• My Experience Learning and Using Hadoop with AWS• Debugging is something of a nightmare. – SSH onto nodes to figure out what’s really going on – STDERR is your enemy – it will cause your job to fail rather completely – STDERR is your best friend. No errors and failed jobs are rather frustrating• Most of the work is in transactional with AWS Elastic MapReduce• I followed conventional advice which is “move data to the nodes.” – This meant moving data into csv’s in S3 and importing the data into R via standard read methods – This also meant that my processes were database agnostic – JSON is a great way of structuring input and output between phases of the MapReduce Process • To that effect, check out RJSON – great package.• In general, the following rule seems to apply: – Data frame bad. – Data table good. • http://cran.r-project.org/web/packages/data.table/index.html• Packages to simplify R make my skin crawl – Ever see Jurassic Park? – Just a stubborn programmer – of course the logic extension leads me to contradiction. Never mind that I said that.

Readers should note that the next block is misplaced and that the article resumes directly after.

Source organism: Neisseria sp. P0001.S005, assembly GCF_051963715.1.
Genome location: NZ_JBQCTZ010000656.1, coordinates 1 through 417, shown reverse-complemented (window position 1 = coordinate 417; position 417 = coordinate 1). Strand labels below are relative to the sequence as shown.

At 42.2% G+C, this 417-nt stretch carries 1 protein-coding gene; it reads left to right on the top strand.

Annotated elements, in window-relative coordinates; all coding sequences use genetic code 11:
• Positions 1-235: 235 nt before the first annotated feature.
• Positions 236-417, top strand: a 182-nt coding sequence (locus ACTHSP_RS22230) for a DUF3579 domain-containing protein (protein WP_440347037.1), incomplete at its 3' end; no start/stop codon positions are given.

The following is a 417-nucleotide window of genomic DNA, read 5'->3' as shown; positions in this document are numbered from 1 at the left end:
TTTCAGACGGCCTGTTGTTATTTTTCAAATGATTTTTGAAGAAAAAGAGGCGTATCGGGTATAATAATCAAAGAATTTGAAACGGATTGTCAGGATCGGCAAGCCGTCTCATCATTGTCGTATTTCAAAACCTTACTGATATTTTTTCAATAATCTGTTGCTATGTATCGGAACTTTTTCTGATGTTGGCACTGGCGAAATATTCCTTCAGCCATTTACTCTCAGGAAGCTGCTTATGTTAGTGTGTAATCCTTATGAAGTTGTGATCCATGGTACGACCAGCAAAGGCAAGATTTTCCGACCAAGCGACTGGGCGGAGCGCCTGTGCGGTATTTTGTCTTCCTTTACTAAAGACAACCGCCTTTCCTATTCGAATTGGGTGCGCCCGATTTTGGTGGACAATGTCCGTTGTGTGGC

• R Package to Utilize Map Reduce• Segue – Written J.D. Long – http://www.cerebralmastication.com • P.s. We all realize that www is a subdomain, right? World Wide Web… is that really necessary? – Handles much of the transactional details and allows the use of Elastic MapReduce through apply() and lapply() wrappers• Seems like this is a good tutorial too: – http://jeffreybreen.wordpress.com/2011/01/10/s egue-r-to-amazon-elastic-mapreduce-hadoop/
    • Other stuff• Distributed Cache – Load your data the smart way!• Ruby Command Tools – Interact with AWS the smart way!• Web interface – Simple. – Helpful when monitoring jobs when you wake up at 3:30AM and wonder “is my script still running?”